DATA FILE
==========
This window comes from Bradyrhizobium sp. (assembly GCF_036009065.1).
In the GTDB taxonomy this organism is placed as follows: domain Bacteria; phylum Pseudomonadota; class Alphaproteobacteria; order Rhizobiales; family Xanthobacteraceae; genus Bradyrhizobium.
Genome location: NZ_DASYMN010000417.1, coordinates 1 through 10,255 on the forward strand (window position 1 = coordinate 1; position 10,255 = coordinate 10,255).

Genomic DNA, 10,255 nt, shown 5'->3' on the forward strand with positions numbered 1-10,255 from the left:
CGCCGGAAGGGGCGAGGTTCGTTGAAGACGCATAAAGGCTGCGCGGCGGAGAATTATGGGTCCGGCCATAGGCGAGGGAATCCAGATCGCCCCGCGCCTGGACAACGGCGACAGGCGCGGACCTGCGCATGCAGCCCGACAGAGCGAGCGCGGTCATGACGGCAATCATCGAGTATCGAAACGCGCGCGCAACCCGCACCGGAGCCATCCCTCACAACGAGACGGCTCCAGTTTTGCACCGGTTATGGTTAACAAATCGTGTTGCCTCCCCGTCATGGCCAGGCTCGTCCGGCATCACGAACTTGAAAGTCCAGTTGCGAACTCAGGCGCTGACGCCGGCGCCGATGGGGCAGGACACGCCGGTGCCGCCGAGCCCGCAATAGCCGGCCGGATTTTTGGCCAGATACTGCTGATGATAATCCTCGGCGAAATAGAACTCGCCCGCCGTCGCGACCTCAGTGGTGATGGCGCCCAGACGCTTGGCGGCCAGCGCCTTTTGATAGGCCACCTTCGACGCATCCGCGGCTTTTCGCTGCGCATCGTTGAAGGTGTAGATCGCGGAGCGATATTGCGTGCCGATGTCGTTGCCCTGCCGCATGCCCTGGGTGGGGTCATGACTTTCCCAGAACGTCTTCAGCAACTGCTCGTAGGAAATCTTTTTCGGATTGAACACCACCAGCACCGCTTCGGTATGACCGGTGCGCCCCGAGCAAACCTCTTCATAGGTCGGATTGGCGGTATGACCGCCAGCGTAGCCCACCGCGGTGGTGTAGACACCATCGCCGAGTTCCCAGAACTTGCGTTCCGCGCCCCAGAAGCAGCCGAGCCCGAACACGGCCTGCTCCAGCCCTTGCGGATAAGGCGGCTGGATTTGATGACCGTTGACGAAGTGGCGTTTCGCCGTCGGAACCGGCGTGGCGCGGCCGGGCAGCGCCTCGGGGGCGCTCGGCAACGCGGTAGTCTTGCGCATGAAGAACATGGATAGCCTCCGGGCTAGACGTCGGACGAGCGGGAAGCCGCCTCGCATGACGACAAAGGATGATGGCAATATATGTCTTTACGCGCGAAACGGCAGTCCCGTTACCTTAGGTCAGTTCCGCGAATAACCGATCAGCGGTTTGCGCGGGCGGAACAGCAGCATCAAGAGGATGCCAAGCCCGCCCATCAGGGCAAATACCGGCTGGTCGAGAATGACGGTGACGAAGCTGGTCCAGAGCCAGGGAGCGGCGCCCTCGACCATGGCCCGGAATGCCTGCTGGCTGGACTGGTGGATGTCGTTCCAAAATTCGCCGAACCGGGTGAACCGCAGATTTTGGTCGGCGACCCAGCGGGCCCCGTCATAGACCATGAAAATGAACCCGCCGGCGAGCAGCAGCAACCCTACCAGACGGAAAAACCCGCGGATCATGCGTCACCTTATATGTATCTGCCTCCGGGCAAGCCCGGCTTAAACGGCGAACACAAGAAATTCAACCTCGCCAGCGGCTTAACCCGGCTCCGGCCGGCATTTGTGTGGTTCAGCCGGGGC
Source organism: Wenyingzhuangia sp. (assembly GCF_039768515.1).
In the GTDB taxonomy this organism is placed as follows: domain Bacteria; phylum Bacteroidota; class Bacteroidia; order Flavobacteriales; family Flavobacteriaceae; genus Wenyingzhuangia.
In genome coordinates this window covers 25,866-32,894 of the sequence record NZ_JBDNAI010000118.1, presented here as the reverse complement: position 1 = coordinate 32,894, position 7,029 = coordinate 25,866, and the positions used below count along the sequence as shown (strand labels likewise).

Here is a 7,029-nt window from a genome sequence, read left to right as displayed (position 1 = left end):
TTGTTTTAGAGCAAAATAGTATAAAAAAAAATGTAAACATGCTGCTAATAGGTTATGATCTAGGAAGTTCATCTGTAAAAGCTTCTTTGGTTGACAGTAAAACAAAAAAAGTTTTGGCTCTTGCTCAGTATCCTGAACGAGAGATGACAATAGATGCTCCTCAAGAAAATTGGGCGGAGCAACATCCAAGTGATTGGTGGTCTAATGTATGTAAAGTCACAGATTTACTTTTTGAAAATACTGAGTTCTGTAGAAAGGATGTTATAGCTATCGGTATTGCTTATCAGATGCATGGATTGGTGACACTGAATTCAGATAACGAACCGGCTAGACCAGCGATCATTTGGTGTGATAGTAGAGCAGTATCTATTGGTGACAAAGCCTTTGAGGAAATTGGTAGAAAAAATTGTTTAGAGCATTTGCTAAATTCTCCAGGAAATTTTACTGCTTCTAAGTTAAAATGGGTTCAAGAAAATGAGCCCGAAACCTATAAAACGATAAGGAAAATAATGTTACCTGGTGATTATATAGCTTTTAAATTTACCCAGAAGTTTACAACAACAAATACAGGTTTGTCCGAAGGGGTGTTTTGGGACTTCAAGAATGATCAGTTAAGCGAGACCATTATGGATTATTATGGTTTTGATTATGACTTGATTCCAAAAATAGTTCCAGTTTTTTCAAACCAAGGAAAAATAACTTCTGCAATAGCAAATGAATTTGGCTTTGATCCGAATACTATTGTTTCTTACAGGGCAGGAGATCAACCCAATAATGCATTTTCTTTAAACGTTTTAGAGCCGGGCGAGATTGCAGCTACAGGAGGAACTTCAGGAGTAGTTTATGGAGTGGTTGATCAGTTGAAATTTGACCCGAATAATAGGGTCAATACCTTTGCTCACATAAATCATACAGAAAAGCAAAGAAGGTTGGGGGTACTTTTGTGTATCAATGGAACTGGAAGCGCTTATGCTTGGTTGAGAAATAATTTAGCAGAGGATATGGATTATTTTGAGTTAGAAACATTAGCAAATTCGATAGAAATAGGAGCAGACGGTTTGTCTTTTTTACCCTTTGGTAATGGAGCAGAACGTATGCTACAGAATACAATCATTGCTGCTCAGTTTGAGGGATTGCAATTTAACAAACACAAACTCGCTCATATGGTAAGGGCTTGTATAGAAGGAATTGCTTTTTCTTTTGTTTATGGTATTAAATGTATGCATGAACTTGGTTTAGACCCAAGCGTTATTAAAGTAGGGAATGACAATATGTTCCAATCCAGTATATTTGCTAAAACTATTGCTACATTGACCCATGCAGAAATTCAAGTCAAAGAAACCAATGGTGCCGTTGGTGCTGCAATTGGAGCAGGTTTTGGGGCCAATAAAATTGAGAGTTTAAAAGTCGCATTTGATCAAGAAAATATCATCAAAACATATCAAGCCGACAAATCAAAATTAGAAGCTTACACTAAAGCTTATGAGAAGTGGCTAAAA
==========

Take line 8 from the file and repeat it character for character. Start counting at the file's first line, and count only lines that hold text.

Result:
In genome coordinates this window covers 25,866-32,894 of the sequence record NZ_JBDNAI010000118.1, presented here as the reverse complement: position 1 = coordinate 32,894, position 7,029 = coordinate 25,866, and the positions used below count along the sequence as shown (strand labels likewise).